Starlog Log #5


SF is a genre tethered to its past, despite all its claims of looking ahead—prone to throwbacks, homages, or re-imaginings, reverent to its classical sacred cows, and even claiming the lineage of some of the oldest modes of storytelling. Nostalgia is a major factor in it, childhood being the place where one is supposed to discover and indulge in fantasy, before the responsibilities of adult life attempt to seize those pleasures away—the SF fan decides to keep a child-like sense of wonder in their lives regardless, chasing that same sense of possibility and innocence; that’s what fandom in general often feels like. What’s interesting is how the nostalgia can often encompass times before your own: the minds behind something like Star Wars didn’t grow up watching the Republic serials when they were new, but when they were re-aired on television in the fifties—and television may surpass even the local library for introducing fans to the products of an earlier era, hooking them onto the SF bandwagon without even needing anything in contemporary culture to do it. Rather than working their way backwards, there were whole generations of audiences who found themselves more or less at the beginning of the genre just by pure happenstance.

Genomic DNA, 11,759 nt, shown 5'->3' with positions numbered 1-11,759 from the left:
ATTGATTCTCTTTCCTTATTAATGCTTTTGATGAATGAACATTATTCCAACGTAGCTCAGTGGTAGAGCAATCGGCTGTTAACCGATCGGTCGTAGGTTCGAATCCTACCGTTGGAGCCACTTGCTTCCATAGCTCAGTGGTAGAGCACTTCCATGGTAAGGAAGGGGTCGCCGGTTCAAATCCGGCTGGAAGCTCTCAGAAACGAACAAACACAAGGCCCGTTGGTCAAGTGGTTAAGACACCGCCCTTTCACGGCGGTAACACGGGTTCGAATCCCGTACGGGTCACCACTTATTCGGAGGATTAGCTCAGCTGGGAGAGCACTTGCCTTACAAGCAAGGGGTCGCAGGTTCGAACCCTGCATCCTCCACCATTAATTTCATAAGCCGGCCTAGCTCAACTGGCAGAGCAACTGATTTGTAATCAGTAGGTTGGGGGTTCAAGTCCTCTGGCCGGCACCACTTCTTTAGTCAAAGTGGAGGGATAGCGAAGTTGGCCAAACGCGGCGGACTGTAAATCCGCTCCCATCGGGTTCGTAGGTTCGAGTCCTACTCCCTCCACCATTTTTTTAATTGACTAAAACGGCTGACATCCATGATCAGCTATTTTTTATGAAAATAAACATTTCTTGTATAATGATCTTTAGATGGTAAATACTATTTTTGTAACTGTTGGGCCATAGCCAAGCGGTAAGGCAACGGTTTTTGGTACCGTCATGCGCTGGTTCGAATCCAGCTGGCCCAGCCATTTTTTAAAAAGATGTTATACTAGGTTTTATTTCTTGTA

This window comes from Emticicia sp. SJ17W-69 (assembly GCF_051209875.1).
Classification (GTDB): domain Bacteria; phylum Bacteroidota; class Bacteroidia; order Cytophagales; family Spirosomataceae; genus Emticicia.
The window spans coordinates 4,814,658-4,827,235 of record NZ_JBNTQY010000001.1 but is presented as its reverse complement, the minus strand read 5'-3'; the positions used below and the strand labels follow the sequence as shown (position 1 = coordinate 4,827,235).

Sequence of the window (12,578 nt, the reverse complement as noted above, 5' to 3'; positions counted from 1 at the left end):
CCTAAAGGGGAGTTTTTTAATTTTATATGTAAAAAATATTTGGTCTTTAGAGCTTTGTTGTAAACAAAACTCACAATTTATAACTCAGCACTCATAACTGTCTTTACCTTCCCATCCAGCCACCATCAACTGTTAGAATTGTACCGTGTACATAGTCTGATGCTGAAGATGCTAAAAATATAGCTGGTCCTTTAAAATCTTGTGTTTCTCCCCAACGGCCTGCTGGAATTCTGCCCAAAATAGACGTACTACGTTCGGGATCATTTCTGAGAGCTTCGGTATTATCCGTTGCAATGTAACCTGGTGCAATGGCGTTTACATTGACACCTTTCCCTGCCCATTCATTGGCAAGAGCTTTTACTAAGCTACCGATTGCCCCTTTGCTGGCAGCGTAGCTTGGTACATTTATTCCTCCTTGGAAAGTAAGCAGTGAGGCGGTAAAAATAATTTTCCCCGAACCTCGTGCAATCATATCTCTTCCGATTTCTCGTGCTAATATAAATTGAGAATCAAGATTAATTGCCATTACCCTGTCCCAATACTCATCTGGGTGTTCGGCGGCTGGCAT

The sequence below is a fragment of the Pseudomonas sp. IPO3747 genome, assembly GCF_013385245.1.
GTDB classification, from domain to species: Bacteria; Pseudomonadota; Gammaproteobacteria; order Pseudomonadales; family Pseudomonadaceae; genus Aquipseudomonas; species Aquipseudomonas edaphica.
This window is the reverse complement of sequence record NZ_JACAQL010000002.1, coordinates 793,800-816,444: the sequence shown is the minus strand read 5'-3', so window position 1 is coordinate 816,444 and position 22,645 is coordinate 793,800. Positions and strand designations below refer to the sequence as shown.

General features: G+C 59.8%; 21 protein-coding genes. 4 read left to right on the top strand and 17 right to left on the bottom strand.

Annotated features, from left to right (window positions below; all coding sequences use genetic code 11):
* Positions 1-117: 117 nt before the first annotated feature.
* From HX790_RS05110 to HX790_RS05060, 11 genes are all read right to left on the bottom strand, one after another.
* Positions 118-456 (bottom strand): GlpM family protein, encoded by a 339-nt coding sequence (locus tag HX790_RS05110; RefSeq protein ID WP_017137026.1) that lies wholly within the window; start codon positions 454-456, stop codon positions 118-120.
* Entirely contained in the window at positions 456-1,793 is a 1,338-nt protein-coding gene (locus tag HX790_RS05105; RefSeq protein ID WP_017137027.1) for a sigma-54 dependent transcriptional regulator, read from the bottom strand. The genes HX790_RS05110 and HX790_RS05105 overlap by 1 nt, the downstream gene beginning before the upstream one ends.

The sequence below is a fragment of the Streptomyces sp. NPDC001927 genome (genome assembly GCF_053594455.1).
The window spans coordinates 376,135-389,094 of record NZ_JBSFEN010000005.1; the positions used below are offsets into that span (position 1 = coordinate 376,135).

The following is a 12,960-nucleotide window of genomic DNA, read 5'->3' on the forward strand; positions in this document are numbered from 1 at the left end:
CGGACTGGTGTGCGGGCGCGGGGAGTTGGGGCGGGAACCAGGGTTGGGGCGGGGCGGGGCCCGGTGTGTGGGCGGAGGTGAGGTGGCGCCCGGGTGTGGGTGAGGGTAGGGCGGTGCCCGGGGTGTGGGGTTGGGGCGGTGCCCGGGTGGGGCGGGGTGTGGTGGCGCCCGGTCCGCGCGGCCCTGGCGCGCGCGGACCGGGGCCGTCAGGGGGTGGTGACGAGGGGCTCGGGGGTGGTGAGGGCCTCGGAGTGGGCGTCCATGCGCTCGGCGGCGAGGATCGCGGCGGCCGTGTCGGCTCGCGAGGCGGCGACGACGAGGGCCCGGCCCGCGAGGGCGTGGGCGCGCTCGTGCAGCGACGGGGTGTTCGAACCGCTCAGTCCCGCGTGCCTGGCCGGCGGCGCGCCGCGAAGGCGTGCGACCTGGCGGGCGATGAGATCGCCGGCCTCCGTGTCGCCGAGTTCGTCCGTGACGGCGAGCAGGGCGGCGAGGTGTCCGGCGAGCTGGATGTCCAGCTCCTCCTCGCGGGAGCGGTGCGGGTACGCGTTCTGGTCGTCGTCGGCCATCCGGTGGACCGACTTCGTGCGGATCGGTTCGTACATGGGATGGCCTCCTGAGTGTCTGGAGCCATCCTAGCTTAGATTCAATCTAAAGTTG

This was the cultural context that allowed something like Famous Monsters of Filmland to come to prominence, and was the one Starlog found itself in as well—they knew that readers would be just as interested in reading about older films and TV shows as they would the new stuff, and so lavished page upon page on the products and people of an earlier time, talking up George Pal and Buster Crabbe on a regular basis and writing about the backstories of movies like King Kong and The Day The Earth Stood Still. Of course, part of this focus on the classics could be attributed the nostalgia of the editors, foisting their own childhoods on the readers, but there could have been a reasonable assumption that many of those things would have been seen even by the younger members of the audience already, and even if they hadn’t, they could be expected to find it all very interesting anyway—because it was part of the grand tapestry of their SF-loving world. Besides, it highlighted the important, influential works of the past (for the most part…I mean, I’m sure someone really loved Voyage To The Bottom of The Sea or The Invaders), teaching people about the evolution of their hobby and filled the pages in the time before fan-targeted material became plentiful.